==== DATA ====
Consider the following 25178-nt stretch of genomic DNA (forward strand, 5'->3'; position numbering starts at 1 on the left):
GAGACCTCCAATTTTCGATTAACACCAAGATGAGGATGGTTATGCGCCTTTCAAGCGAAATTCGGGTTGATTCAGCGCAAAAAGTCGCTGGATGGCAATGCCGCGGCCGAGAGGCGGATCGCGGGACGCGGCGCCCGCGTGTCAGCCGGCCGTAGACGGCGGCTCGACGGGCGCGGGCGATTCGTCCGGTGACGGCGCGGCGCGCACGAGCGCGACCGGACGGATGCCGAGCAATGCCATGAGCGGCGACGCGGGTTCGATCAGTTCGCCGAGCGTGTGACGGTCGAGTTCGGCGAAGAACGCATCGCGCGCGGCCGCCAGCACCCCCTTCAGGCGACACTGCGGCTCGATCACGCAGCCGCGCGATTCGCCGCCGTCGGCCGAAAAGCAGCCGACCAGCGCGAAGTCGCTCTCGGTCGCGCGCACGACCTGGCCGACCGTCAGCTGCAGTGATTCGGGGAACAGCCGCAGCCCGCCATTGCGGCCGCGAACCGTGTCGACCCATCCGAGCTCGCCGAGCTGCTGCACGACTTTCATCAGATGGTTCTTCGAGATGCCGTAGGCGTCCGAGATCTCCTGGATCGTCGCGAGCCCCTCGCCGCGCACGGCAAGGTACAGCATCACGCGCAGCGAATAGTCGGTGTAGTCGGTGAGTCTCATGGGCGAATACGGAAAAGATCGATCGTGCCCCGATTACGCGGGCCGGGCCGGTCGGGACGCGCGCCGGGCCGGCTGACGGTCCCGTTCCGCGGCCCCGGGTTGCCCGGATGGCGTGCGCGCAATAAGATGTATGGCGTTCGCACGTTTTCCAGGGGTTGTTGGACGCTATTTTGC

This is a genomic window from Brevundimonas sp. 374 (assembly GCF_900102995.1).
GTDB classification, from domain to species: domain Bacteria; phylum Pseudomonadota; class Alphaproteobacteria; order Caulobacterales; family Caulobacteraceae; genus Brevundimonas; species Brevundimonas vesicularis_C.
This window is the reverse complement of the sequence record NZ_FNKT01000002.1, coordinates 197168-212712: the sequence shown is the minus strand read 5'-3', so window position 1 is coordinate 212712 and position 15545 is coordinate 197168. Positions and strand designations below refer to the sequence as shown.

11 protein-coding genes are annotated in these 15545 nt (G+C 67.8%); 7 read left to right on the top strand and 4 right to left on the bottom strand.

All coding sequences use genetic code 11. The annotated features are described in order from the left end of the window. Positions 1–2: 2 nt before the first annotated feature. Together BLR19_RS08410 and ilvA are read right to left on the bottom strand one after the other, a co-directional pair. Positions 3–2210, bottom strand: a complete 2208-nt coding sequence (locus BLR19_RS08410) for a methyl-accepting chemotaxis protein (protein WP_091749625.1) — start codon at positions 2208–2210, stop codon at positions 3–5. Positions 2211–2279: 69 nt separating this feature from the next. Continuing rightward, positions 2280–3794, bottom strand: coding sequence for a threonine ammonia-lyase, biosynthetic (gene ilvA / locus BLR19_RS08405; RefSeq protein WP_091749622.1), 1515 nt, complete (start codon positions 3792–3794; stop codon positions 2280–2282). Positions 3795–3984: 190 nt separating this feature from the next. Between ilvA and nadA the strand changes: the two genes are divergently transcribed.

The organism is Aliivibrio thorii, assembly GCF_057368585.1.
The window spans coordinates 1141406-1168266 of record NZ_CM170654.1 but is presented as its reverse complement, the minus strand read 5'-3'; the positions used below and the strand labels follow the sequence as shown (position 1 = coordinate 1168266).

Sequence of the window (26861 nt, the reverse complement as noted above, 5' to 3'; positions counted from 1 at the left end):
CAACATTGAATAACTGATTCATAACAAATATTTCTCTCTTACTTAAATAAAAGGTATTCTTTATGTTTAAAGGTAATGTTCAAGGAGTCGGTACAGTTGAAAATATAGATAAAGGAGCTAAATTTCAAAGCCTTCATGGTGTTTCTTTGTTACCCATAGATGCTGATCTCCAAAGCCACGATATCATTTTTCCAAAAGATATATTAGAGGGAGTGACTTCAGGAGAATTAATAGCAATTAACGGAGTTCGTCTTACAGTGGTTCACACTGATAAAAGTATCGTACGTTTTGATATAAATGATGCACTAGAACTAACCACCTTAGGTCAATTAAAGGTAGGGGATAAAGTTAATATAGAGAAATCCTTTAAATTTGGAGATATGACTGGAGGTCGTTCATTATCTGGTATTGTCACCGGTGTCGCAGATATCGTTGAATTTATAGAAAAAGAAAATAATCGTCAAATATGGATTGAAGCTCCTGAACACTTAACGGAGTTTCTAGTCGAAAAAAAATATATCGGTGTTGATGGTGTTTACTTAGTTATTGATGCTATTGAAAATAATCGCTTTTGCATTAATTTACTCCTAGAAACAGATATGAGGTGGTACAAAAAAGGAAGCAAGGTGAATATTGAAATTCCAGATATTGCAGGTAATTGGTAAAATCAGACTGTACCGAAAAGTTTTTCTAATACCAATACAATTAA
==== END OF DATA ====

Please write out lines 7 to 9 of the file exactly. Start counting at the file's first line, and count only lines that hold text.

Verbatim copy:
All coding sequences use genetic code 11. The annotated features are described in order from the left end of the window. Positions 1–2: 2 nt before the first annotated feature. Together BLR19_RS08410 and ilvA are read right to left on the bottom strand one after the other, a co-directional pair. Positions 3–2210, bottom strand: a complete 2208-nt coding sequence (locus BLR19_RS08410) for a methyl-accepting chemotaxis protein (protein WP_091749625.1) — start codon at positions 2208–2210, stop codon at positions 3–5. Positions 2211–2279: 69 nt separating this feature from the next. Continuing rightward, positions 2280–3794, bottom strand: coding sequence for a threonine ammonia-lyase, biosynthetic (gene ilvA / locus BLR19_RS08405; RefSeq protein WP_091749622.1), 1515 nt, complete (start codon positions 3792–3794; stop codon positions 2280–2282). Positions 3795–3984: 190 nt separating this feature from the next. Between ilvA and nadA the strand changes: the two genes are divergently transcribed.

The organism is Aliivibrio thorii, assembly GCF_057368585.1.
The window spans coordinates 1141406-1168266 of record NZ_CM170654.1 but is presented as its reverse complement, the minus strand read 5'-3'; the positions used below and the strand labels follow the sequence as shown (position 1 = coordinate 1168266).